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On the ninth day of Christmas, the SWC gave to me…

By 18/12/2017December 11th, 2018No Comments

…Nine poetry collections


Poetry only seems to be growing in popularity in recent years, with the surge of a new generation of poets finding fame on Instagram, and the spoken word and slam scenes taking the world by storm. From old hands to new favourites, here are some of my highlights from this vintage year in poetry publishing.

Jackie Kay – Bantam

Scots Makar Jackie Kay brings us her first collection since she took the title, and it doesn’t disappoint. Kay looks at her family life across three generations – hers, her father’s, and her paternal grandfather’s, for a collection both intimate in detail and wide in scope. This is a book about fighting spirit in trying times; a work we need this year more than ever.

Anne Carson – Float

This collection of twelve booklets, to be read in any order, is a delight that brings in all of Carson’s strengths; her seamless merging of classical myth with postmodern restructuring; her wit; her talent not only with phrasing but with inventive use of form. Every reading order brings a new, fresh perspective; literally one to be read again and again.

Emily Berry – Stranger, Baby

A startling mix of tenderness, wit and grief, Berry’s second collection cements her as one to watch. Dealing in sharp detail with the death of her mother, Stranger, Baby is starkly personal, highly intelligent and filled to the brim with the dark, gentle wit of grief.

Sophie Collins – small white monkeys

A ‘fragmented essay’ on selfhood and shame, small white monkeys mixes images, poetry and prose to create a protracted portrait of the author’s relationship with shame. Written during a residency at Glasgow Women’s Library, Collins incorporates materials from the library’s archives and draws upon the work of women creators past and present in a work that engages with self and the history of women’s thought in a sharply unique way.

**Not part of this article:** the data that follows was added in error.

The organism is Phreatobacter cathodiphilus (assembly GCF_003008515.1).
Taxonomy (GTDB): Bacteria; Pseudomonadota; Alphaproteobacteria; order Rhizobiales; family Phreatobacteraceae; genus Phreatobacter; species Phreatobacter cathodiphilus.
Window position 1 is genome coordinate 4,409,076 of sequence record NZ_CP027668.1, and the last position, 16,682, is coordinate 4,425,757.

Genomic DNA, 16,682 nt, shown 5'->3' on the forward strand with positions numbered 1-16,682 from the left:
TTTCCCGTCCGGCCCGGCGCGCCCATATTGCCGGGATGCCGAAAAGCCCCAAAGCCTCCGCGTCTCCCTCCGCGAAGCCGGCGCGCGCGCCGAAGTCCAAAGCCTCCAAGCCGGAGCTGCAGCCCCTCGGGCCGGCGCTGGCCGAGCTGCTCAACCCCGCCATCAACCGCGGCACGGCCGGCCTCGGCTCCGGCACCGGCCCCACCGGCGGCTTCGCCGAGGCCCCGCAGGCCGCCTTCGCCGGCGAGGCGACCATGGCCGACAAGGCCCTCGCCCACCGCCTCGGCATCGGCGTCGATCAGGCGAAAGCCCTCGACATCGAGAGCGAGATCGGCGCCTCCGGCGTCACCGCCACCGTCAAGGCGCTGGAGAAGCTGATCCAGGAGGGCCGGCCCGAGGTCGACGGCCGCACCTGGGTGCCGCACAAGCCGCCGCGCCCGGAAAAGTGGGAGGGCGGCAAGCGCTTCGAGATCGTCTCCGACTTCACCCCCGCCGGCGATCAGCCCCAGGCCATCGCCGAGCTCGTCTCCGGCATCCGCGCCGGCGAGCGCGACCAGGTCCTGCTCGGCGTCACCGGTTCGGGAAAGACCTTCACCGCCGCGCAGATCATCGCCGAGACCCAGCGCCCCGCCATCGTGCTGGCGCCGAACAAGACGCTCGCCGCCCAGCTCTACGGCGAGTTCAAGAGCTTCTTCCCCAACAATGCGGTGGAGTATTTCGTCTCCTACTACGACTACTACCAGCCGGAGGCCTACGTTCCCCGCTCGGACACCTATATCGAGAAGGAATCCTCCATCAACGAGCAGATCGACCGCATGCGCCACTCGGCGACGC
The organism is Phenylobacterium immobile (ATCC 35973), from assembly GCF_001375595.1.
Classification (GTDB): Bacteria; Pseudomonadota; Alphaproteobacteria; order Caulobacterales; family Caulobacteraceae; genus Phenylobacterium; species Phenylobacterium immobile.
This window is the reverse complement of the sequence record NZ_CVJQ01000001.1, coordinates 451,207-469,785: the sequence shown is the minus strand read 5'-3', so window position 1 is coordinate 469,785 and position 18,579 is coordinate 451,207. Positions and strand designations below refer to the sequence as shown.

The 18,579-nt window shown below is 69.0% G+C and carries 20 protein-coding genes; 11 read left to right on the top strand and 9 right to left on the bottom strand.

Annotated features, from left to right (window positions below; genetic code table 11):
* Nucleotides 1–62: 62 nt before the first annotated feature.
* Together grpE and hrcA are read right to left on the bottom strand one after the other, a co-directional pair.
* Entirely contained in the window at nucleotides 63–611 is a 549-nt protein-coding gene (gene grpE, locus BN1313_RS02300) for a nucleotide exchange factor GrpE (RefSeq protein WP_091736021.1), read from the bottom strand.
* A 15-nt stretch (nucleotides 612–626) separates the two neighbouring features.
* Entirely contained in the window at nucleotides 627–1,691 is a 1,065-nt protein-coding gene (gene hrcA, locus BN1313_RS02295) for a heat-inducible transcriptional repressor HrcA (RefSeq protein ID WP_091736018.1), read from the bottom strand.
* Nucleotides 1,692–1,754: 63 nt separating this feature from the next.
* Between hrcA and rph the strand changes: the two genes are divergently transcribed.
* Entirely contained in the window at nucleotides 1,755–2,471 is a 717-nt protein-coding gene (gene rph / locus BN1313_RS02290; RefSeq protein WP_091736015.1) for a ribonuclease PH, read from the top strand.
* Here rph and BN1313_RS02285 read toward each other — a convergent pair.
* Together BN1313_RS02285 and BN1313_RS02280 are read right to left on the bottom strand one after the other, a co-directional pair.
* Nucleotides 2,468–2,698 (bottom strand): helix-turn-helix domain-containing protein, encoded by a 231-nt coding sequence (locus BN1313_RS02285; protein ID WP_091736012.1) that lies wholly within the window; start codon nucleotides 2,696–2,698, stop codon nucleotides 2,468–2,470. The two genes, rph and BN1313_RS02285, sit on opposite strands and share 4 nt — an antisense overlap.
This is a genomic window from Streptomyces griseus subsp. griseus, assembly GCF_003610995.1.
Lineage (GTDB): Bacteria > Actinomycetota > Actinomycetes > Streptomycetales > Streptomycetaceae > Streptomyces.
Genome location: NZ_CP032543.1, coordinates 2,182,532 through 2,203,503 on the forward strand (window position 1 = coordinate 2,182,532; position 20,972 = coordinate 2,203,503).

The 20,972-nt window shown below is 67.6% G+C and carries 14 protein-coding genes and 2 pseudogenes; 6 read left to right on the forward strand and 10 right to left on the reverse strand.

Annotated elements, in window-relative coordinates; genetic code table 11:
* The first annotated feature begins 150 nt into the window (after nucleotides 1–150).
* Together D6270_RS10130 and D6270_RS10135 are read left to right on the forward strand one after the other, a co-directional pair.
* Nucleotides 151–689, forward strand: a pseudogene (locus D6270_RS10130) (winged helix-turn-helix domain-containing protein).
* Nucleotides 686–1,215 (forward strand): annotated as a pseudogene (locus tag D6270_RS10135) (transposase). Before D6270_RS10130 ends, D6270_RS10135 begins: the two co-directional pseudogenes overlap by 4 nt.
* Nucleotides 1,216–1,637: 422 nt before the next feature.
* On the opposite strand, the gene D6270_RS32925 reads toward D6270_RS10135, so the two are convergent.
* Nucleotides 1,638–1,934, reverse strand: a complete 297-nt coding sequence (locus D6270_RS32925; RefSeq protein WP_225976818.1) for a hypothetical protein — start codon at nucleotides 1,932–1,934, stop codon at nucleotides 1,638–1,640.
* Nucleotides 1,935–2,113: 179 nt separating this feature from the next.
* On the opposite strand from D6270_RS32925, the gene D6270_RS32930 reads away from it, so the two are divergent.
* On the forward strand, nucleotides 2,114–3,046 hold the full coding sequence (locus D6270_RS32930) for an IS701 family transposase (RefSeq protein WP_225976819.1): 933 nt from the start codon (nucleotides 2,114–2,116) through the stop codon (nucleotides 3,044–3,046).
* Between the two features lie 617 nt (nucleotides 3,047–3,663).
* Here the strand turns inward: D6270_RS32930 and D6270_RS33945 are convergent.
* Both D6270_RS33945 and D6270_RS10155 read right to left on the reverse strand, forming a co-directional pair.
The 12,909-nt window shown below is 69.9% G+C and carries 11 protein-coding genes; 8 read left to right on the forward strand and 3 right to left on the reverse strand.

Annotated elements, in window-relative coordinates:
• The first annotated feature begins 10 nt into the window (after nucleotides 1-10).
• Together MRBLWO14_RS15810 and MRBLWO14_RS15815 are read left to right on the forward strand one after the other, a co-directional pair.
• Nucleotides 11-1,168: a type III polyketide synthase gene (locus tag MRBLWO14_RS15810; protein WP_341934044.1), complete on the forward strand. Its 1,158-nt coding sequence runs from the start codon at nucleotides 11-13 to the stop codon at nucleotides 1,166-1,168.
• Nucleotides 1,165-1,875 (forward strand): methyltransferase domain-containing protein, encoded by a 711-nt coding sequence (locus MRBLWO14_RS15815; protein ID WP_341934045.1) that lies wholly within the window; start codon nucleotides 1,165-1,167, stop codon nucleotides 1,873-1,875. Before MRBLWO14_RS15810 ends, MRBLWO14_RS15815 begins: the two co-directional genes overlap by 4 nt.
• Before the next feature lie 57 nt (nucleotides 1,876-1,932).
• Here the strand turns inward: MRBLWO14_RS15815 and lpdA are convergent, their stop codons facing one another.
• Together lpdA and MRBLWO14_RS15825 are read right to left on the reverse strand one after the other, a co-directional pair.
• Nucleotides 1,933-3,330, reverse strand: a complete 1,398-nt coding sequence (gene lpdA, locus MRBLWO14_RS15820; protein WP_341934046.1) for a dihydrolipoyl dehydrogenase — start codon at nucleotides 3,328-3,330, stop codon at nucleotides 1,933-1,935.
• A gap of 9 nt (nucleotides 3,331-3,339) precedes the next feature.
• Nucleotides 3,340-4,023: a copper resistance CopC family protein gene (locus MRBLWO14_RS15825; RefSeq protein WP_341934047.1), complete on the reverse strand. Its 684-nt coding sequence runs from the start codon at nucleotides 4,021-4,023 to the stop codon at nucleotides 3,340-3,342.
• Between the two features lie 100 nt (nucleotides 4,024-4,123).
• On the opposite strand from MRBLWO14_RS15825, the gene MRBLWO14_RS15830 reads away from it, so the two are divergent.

Penguin Modern Poets Three

The recently revived ‘Penguin Modern Poets’ series should be the first port of call for those with their eyes on poetry’s emerging brightest and best. Titled ‘Your Family, Your Body’, PMP3 brings together American icon Sharon Olds with emerging young Brits Malika Booker and Warsan Shire, for a broad-ranging collection on country, selfhood, and the curiosity of inhabiting a body.


Denise Riley – Say Something Back

Riley brings her genius turn of phrase and eye for curious, startling images to the subject of the death of her adult son, in a collection which expands from its centre in grief to a sprawling, fascinating range of concepts and ideas; death, speech, language, light, nature, reaching, comfort and security all merge in a collection which spirals round the darkest of subjects with the lightest, most imaginative touch.

Emily Wilson – The Odyssey (Translation)

The first ever translation of Homer’s epic into English by a woman, with a focus of clean, crisp language and written in iambic pentameter, the classic verse form of the English epic, Wilson’s translation is uniquely urgent, sharp and devoid of pomposity; a fresh and necessary eye of one of the world’s oldest surviving works of literature.

Yrsa Daley-Ward – Bone

One of Instagram’s rising poetry stars, Daley-Ward’s poems are soft, sharp and survivalist; short and witty observations on womanhood, race, love and living that have taken social media readers by storm.

Simon Armitage – The Unaccompanied

The latest collection from the British national treasure evokes a world in chaos; the grotesqueries of global warming and the shocks of social and economic meltdown. Ricocheting from melting ice-caps to the Yorkshire moors to the aisles of Poundland, Armitage’s refreshingly unpretentious sharpness provides a pleasingly new eye on our world in the process of turning upside-down.


Words by Clare Patterson

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